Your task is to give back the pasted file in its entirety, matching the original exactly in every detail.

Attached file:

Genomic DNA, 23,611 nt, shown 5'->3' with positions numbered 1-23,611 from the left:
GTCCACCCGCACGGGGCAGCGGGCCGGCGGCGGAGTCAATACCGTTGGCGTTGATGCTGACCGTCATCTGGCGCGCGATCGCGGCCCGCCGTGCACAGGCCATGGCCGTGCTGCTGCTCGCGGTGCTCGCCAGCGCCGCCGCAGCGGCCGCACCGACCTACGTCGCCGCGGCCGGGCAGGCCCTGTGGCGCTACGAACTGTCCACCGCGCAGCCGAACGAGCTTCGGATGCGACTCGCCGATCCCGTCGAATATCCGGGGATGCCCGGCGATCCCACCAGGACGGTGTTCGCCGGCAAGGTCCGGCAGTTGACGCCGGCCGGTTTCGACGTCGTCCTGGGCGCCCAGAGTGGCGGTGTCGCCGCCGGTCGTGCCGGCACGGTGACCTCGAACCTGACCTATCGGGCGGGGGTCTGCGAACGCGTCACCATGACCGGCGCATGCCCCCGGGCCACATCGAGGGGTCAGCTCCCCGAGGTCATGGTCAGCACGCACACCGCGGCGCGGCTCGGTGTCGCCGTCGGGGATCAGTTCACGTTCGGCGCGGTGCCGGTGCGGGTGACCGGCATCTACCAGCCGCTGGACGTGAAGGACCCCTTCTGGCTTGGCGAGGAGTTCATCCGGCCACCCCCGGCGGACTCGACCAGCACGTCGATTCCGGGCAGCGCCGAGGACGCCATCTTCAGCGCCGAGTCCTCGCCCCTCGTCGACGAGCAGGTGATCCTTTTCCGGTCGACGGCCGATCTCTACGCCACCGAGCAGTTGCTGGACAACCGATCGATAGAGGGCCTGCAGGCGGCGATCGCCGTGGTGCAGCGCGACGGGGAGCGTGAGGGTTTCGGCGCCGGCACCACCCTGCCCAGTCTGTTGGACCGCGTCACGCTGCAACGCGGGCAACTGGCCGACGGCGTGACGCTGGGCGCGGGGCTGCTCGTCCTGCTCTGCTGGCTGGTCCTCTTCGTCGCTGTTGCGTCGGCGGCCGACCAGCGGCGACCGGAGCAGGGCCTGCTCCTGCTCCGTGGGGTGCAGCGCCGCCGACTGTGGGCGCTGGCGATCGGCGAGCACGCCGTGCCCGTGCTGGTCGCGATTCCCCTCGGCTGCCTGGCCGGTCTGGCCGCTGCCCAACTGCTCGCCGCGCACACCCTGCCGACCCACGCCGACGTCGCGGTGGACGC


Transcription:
Genomic DNA, 23,611 nt, shown 5'->3' with positions numbered 1-23,611 from the left:
GTCCACCCGCACGGGGCAGCGGGCCGGCGGCGGAGTCAATACCGTTGGCGTTGATGCTGACCGTCATCTGGCGCGCGATCGCGGCCCGCCGTGCACAGGCCATGGCCGTGCTGCTGCTCGCGGTGCTCGCCAGCGCCGCCGCAGCGGCCGCACCGACCTACGTCGCCGCGGCCGGGCAGGCCCTGTGGCGCTACGAACTGTCCACCGCGCAGCCGAACGAGCTTCGGATGCGACTCGCCGATCCCGTCGAATATCCGGGGATGCCCGGCGATCCCACCAGGACGGTGTTCGCCGGCAAGGTCCGGCAGTTGACGCCGGCCGGTTTCGACGTCGTCCTGGGCGCCCAGAGTGGCGGTGTCGCCGCCGGTCGTGCCGGCACGGTGACCTCGAACCTGACCTATCGGGCGGGGGTCTGCGAACGCGTCACCATGACCGGCGCATGCCCCCGGGCCACATCGAGGGGTCAGCTCCCCGAGGTCATGGTCAGCACGCACACCGCGGCGCGGCTCGGTGTCGCCGTCGGGGATCAGTTCACGTTCGGCGCGGTGCCGGTGCGGGTGACCGGCATCTACCAGCCGCTGGACGTGAAGGACCCCTTCTGGCTTGGCGAGGAGTTCATCCGGCCACCCCCGGCGGACTCGACCAGCACGTCGATTCCGGGCAGCGCCGAGGACGCCATCTTCAGCGCCGAGTCCTCGCCCCTCGTCGACGAGCAGGTGATCCTTTTCCGGTCGACGGCCGATCTCTACGCCACCGAGCAGTTGCTGGACAACCGATCGATAGAGGGCCTGCAGGCGGCGATCGCCGTGGTGCAGCGCGACGGGGAGCGTGAGGGTTTCGGCGCCGGCACCACCCTGCCCAGTCTGTTGGACCGCGTCACGCTGCAACGCGGGCAACTGGCCGACGGCGTGACGCTGGGCGCGGGGCTGCTCGTCCTGCTCTGCTGGCTGGTCCTCTTCGTCGCTGTTGCGTCGGCGGCCGACCAGCGGCGACCGGAGCAGGGCCTGCTCCTGCTCCGTGGGGTGCAGCGCCGCCGACTGTGGGCGCTGGCGATCGGCGAGCACGCCGTGCCCGTGCTGGTCGCGATTCCCCTCGGCTGCCTGGCCGGTCTGGCCGCTGCCCAACTGCTCGCCGCGCACACCCTGCCGACCCACGCCGACGTCGCGGTGGACGC